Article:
The ‘Semiconductor Science Act’ passed by the US Congress officially came into effect on the 9th (local time) with the signature of President Joe Biden. The key is to provide $52.7 billion in federal grants to invest in semiconductor manufacturing capacity and a 25% tax credit to companies that build semiconductor factories in the United States by 2026. The bill is expected to encourage mid- to long-term investment not only in the US but also by semiconductor companies around the world. However, bad news is emerging on the demand side. Gartner, a market research firm, downgraded its global semiconductor market growth rate this year from 13.6% to 7.4% due to the economic slowdown at the end of last month. It also predicted that sales in the semiconductor market will decline by 2.5% next year as the growth slowdown continues.
Earlier in June, Bank of America predicted that the semiconductor downside cycle, which repeats once every three to four years, would soon begin in earnest. The earnings forecasts of major US semiconductor companies, such as Intel, AMD, Nvidia, and Micron Technology, which received poorer-than-expected second quarter results, were lowered one after another.
The US semiconductor law aims to nurture and strengthen the country’s semiconductor industry, as well as to contain China. The bill stipulates that subsidized companies will be restricted from investing in semiconductor facilities in China for 10 years. The Chip 4 alliance that the US is pushing for is also an extension. Conflicts between the US and China, along with concerns over a slowdown in demand, and rising geopolitical tensions over Taiwan could negatively affect the share price of semiconductor companies. Tensions peaked on the 2nd after US House Speaker Nancy Pelosi’s visit to Taiwan and the Chinese military’s blockade exercise. Although it rebounded the next day, in the New York Stock Exchange on the 2nd, when Chairman Pelosi arrived in Taiwan, the share prices of semiconductor stocks such as Intel, Qualcomm, and Micron fell by 0.7 to 2%, TSMC’s stock price by 2.4%, and Taiwan’s second-largest foundry (contract manufacturing) company UMC by 3%. fell The Philadelphia Semiconductor Index, which consists of 30 major semiconductor stocks listed on the US stock exchange, also fell 1.1%.
According to the Semiconductor Industry Association of America (SIA), Taiwan currently produces more than 90% of the world’s 10nm or less state-of-the-art semiconductors (8% in Korea). It is the eighth largest trading partner of the United States, with bilateral trade amounting to $114 billion. The US trade with China and Taiwan is ten times that of Russia and Ukraine.
The military clash over Taiwan could lead to production halts at TSMC, the world’s largest foundry, as well as US semiconductor companies associated with TSMC, leading to disruptions in the entire supply chain. TSMC’s major customers include Apple, AMD, Qualcomm, Nvidia, Broadcom, and Intel. Currently, in the Philadelphia Semiconductor Index, Nvidia, AMD, and Intel have a high proportion of inclusions in that order. In addition, major US semiconductor companies still depend on the Chinese market for a significant portion of their sales. According to FactSet, a global financial information company, as of last year, the proportion of sales in the Chinese market of major US semiconductor manufacturers was found to be 66% for Qualcomm, 26% for Nvidia, 26% for Intel, and 24% for AMD. Considering that Apple relies on China for about 90% of iPhone production, the conflict between the US and China and the situation in Taiwan are bound to have a big impact on the iPhone manufacturing base.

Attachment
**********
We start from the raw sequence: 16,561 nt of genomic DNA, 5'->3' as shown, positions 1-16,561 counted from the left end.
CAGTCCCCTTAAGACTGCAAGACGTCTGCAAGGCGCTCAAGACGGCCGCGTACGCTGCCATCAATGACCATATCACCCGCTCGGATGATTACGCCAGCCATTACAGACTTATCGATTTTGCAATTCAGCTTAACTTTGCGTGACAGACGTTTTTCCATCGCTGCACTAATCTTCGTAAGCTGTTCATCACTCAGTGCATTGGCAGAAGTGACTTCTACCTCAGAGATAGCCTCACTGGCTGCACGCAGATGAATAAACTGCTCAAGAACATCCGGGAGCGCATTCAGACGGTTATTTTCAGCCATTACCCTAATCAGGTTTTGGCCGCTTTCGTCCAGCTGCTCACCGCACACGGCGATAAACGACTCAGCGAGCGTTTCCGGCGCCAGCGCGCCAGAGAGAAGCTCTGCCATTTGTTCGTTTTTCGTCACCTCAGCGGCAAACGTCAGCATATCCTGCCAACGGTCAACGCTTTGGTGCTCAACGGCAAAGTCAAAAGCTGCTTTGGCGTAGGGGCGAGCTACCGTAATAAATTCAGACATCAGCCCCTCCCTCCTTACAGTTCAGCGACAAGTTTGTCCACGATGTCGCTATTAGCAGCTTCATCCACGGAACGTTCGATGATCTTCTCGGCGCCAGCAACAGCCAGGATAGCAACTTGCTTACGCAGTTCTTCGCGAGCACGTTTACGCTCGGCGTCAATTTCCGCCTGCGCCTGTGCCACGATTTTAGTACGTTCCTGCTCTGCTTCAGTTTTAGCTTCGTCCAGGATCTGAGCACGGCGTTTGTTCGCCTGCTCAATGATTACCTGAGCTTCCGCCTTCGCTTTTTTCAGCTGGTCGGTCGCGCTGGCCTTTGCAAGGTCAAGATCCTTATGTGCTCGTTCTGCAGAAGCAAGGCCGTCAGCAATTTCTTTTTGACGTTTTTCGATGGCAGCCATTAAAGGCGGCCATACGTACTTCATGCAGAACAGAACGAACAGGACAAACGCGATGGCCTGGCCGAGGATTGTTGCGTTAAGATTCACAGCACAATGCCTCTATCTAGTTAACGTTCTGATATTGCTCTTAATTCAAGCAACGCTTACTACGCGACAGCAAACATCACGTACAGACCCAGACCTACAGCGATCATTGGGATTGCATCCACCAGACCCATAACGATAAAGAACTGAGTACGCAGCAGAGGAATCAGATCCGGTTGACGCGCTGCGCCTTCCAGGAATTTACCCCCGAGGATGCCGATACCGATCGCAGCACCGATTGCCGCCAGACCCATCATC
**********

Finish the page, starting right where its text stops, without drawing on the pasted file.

Recently, investment media, Barron’s, selected US semiconductor stocks that are particularly vulnerable to further escalation of tension because they are directly exposed to changes in Taiwan’s situation. These include Teradyne and Applied Materials, which generate more than 20% of their sales in Taiwan, as well as Lam Research, Micron and Intel. Barrons analyzed that these companies are semiconductor stocks sensitive to the Taiwanese situation in three aspects.
These stocks currently account for at least 15% of Taiwan’s sales and are traded at a leading price-earnings ratio (forward PER) that is several dozen times higher.
Among them, integrated semiconductor companies (IDMs) such as Intel and Micron and foundry companies can directly benefit from the recently passed semiconductor law as the US strengthens chip production in their country. Equipment makers such as Teradyne and Lam Research are expected to benefit indirectly.
However, we should be aware of share price volatility caused by the situation in Taiwan. In June, the BoA downgraded the investment grade for Teradyne from Buy to Neutral, citing the U.S. Federal Reserve’s tightening monetary policy, consumption contraction, and geopolitical instability surrounding Taiwan. Last month, British investment bank Barclays presented a negative outlook for Lam Research, one of the world’s five largest semiconductor equipment makers, saying “an important price rebalancing may come.”
TSMC, with its production lines concentrated in Taiwan, has the most direct influence. TSMC recently decided to set up factories in the US and Japan one after another, but all of the state-of-the-art production lines under 3 nm are being built only in their home countries, such as Tainan and Hsinchu Science Park. TSMC also works closely with Dutch lithography equipment company ASML in the production of advanced semiconductor chips. On the 3rd, Mark Williams, Asia chief at Capital Economist, a British market analysis firm, analyzed in an investment memo that “ASML will withdraw key personnel out of Taiwan before the Taiwan crisis.” Currently, about 10% of ASML’s workforce is working in Taiwan, and if they leave Taiwan, TSMC’s production of cutting-edge chips will inevitably be disrupted.
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